Senator Jaroslav Kubera of the Civic Democratic Party has collected enough signatures among his colleagues from the upper chamber of parliament to be able to run for president, the news site idnes.cz reported on Thursday. Ten signatures were needed to support his candidacy, while he collected fifteen. Kubera, who has been a mayor of Teplice since 1994 and a senator since 2000, said he would leave his decision to run for the post until the very last moment.
Exports of arms and military material from the Czech Republic reached a record 18.2 billion crowns (around 690 million euros) last year, according to a report that will be debated by the government on Monday. In 2015 that figure stood at 15 billion crowns. Most of the military material, amounting to 1.66 billion crowns, went to Iraq, followed by the United Arab Emirates, Slovakia and Egypt. Last year, some 1,180 licenses were issued for the export of military material.
Some 500 people in Prague die prematurely every year due to air pollution, according to a new analysis released by the National Health Institute on Thursday. Dust particles, which are mostly produced by cars, lead to an increased occurrence of heart and respiratory diseases. According to Miroslav Šuta of the National Health Institute, the city’s limits for concentration of airborne dust particles are not as strict as those set by the World Health Organisation.
Czech police are hunting for a former top banker who is suspected of selling forged painting to a series of VIP clients. Police believe the former banker, who used to deal with VIP clients at Komerční Banka, has probably fled abroad. He is believed by police to have successfully sold modern paintings valued at at least 30 million crowns and was in the process of selling more, with a value of around 53 million, with another 40 million crowns of paintings in stock for later deals. Among those duped by the banker is the Czech actress Jiřina Bohdalová. Police say the suspected con man was last spotted in Istanbul with latest reports suggesting he might be in Fiji.
Czech cinemas attracted 7.5 million viewers in the first half of 2017, which is a seven percent increase compared to the same period last year. According to figures released by the Union of Film Distributors on Thursday, Czech cinema operators sold tickets worth 993 million crowns, nine percent more than the box office takings in the previous year. The film ‘Pirates of the Carribean: Dead Men Tell No Tales’ attracted the most visitors.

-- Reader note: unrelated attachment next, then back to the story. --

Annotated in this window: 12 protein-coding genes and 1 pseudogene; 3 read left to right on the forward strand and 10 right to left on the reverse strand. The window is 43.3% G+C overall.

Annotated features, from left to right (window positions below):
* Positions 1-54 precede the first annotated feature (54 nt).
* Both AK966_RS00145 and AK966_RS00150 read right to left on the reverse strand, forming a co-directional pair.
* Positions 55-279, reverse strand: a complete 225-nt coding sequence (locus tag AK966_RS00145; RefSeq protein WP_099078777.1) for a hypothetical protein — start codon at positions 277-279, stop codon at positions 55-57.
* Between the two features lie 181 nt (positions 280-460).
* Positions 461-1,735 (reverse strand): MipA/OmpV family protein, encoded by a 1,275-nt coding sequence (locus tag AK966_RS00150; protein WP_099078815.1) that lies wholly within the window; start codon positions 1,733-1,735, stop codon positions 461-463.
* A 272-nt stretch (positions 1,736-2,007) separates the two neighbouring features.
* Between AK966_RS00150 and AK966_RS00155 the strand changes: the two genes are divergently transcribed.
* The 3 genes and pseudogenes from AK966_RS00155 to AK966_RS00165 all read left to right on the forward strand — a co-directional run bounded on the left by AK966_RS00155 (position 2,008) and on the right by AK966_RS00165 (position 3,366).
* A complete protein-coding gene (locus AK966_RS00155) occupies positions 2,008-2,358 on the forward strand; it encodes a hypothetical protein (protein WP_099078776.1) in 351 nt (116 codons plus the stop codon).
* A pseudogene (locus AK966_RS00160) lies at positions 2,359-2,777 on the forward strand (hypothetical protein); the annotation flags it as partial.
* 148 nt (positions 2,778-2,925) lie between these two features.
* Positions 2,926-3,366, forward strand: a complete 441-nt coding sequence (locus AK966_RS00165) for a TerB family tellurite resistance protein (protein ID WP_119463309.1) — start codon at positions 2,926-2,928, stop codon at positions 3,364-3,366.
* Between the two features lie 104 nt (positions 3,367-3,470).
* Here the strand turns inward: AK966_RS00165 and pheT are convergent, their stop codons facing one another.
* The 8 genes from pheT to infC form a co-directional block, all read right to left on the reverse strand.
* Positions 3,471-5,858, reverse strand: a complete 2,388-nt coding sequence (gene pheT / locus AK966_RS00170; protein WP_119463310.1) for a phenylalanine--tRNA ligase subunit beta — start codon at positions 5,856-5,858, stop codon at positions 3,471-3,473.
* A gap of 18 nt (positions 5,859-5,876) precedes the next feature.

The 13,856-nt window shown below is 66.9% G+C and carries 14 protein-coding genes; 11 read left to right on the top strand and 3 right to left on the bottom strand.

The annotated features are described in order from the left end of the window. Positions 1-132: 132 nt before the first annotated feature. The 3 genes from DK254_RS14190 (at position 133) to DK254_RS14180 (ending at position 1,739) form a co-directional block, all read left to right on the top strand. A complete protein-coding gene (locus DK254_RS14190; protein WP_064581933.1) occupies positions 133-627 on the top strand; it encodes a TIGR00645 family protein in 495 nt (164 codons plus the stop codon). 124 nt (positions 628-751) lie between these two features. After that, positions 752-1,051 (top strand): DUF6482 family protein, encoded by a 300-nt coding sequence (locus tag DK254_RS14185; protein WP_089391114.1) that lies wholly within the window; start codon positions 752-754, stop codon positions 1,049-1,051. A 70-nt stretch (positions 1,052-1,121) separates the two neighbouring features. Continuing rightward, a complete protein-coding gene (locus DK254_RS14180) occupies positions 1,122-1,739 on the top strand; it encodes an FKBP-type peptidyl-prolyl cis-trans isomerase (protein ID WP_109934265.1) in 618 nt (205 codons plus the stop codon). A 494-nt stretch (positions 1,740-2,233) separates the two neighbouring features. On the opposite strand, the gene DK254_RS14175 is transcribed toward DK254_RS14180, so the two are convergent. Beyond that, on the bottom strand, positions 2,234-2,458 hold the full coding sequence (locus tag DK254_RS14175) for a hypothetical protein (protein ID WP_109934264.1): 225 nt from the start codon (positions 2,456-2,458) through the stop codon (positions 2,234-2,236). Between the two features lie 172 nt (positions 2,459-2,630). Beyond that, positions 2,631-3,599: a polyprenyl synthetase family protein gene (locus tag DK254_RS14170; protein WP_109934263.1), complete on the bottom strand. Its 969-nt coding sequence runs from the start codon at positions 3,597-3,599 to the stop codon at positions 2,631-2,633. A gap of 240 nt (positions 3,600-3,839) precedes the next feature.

Czech painter and illustrator Karel Franta has died in Prague at the age of 89. Franta was known mainly for his illustrations of children’s books. He won many prizes for them, including the Grand Prix of UNICEF in Frankfurt am Main for the best illustration of 1986. In 1994, he was recognised internationally by being listed on the International Board of Books for Young People. An exhibition of paintings and drawings by Karel Franta is opening this weekend in the north Bohemian town of Lomnice nad Popelkou.
The administration of Krkonoše National Park has limited access to some areas of the park to protect it against an invasion of blueberry pickers. The measure, which will affect around 15 percent of the park’s protected area, was introduced on Thursday and will stay in force until October 15. Those who are caught breaking the ban face a fine of up to 10,000 crowns.
A trial centred on the alleged offering of bribes to politicians begins at the Prague 1 district court on Thursday. Petr Nečas, his now wife and former senior assistant Jana Nečasová and ex-deputy agriculture minister Roman Boček are accused of offering “jobs for the boys” to three then Civic Democrat MPs in exchange for their support of legislation in 2012, when Mr. Nečas was party leader and prime minister. The case helped lead to the fall of Mr. Nečas’s government the following year. Civic Democrats Marek Šnajdr, Ivan Fuksa and Petr Tluchoř resigned as MPs shortly after opposing their party on a crucial vote, allowing the government to survive. Two of them received lucrative posts at state companies soon afterwards.
Radovan Krejčíř was moved to South Africa’s most secure prison last month after the authorities uncovered an escape plot by the Czech mafia boss, the South African news website Times Live reported on Thursday. Krejčír is serving a 35-year jail term for attempted murder, kidnap and drug running. Last week he lodged a complaint against what he called inhuman conditions at the eBongweni C-Max prison. However, prison service officials said he had been transferred there after a security breach. Krejčír is reported to have planned prison escapes several times in the past. He fled investigation in the Czech Republic in 2005 and later became one of South Africa’s most notorious criminals.